JACKSONVILLE, Fla. — Hellai Noorzai is a strong, independent career woman.
Qualities that are admired here in the U.S. but for a certain group in Noorzai’s homeland, those very qualities also made her a target.
It wasn’t long before she started receiving threats, that only got more intense as time went on.
“What would those threats say?” asked Lorena Inclán.
“‘We know what are you doing’, ‘where are you working’. The last one which I still remember reading it, they were like ‘I know where is your daughter’s daycare’,” she said.
She decided that day, she had to leave her native Afghanistan.
She was nine months pregnant at the time.
Making her even more of a target, was the fact that she worked with the U.S. embassy.
The U.S. granted her, her husband and their two kids a special immigrant visa or SIV, given only to Afghans or Iraqis who were employed on behalf of the U.S.
“I didn’t really want to leave my country because I knew it that if I leave my country, I have to start everything from zero,” said Noorzai.
Five years later, she’s now a program manager at Catholic Charities Jacksonville helping to resettle refugee families just like hers.
And she’s about to get a lot busier.
President Biden is now proposing to resettle 125,000 refugees starting next fiscal year.
A significant increase from his predecessor.
Associate director of Catholic Charities Jacksonville, Matt Schmitt, said his team also helps arriving families learn English and American culture, with the goal of self-sufficiency.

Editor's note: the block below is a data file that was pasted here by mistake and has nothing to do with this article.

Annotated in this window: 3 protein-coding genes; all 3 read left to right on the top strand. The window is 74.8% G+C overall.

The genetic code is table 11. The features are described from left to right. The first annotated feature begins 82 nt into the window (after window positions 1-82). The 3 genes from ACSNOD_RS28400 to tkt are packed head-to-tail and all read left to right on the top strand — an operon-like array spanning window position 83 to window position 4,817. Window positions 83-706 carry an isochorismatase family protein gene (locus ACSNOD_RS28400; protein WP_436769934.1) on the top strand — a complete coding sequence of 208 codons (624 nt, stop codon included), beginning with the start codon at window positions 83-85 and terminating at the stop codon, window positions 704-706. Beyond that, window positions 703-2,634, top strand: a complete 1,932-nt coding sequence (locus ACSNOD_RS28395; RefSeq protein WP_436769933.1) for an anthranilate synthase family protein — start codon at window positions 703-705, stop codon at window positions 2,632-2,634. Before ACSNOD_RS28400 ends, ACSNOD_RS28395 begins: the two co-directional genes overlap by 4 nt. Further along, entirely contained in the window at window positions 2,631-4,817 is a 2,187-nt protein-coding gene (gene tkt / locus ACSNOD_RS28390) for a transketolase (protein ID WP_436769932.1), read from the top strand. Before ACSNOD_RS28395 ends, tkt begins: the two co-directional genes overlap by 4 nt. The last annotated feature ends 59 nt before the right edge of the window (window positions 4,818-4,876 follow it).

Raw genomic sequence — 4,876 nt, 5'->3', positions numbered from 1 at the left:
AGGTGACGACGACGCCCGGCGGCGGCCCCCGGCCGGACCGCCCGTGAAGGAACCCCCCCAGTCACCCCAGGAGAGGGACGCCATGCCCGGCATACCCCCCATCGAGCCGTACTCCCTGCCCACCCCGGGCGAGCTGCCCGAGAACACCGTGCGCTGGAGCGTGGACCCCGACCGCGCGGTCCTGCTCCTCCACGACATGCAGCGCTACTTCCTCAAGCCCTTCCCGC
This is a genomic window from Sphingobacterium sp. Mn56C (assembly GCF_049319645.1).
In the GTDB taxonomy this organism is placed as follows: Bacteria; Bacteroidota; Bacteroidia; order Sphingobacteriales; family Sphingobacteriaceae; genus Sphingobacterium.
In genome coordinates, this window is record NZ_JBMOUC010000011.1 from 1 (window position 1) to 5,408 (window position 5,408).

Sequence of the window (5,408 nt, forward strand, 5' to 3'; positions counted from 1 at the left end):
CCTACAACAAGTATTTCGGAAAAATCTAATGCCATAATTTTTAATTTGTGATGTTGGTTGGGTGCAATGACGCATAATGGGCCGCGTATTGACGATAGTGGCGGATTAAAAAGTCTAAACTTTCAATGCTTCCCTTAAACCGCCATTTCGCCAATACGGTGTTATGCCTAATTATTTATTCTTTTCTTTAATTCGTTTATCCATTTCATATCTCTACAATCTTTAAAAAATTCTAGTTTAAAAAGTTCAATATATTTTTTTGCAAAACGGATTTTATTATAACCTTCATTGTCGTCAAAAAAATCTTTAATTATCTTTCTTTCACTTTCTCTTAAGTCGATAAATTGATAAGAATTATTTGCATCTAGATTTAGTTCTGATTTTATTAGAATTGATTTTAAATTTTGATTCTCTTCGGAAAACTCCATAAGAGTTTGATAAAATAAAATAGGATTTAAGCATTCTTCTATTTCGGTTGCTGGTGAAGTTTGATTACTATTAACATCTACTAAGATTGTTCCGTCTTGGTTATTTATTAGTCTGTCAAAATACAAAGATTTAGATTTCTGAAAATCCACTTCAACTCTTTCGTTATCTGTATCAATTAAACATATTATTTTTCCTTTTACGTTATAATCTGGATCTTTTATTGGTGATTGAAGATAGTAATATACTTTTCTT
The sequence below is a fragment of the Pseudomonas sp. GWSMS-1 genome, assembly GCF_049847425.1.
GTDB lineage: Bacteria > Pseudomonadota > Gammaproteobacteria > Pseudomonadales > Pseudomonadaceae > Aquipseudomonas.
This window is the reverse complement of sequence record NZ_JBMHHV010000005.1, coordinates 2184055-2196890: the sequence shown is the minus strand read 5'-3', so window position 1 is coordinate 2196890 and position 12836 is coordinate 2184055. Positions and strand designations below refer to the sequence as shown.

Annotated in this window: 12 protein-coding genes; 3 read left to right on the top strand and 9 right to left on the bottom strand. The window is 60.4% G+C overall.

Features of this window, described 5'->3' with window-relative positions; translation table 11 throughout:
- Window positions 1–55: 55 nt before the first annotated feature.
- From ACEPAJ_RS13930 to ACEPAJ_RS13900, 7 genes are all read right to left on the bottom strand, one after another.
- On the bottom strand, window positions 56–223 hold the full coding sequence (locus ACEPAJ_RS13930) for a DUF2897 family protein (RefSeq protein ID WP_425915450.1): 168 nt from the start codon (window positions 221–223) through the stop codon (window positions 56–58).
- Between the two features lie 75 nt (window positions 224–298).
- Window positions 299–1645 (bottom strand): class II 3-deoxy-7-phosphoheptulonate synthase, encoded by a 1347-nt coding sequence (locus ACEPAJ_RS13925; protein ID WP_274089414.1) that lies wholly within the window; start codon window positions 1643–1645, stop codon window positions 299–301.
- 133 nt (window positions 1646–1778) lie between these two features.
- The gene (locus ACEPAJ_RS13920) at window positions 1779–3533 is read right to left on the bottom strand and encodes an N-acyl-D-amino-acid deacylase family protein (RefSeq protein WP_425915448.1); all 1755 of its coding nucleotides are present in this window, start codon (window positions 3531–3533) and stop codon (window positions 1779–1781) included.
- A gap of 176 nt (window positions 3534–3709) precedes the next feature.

“Gave us hope that we were going to be able to again return to the necessary work of welcoming refugees into our country, helping them to begin a new life.,” said Schmitt.
But before refugees even step foot in the U.S. they go through a long and meticulous screening process.
“Takes a minimum of 18 months in some cases it takes an excess of 24 months, so these refugees are screened probably better than any other entrant into our country,” said Schmitt.
Not a day goes by that Noorzai doesn’t think about her mom whom she had to leave behind.
“I wish that she could reunite with me soon,” said Noorzai.
Until that happens, she finds joy in simple freedoms she didn’t have back home.
And she wants people, especially those who have never been in her shoes, to know this about refugees.
“They lost everything and then they have to leave their country and come here. They are not coming to the United States just for a vacation,” she said.
President Biden still needs to consult congress before raising the cap for refugees.
The number is only a target and does not mean the U.S. is required to receive an exact number.
© 2021 Cox Media Group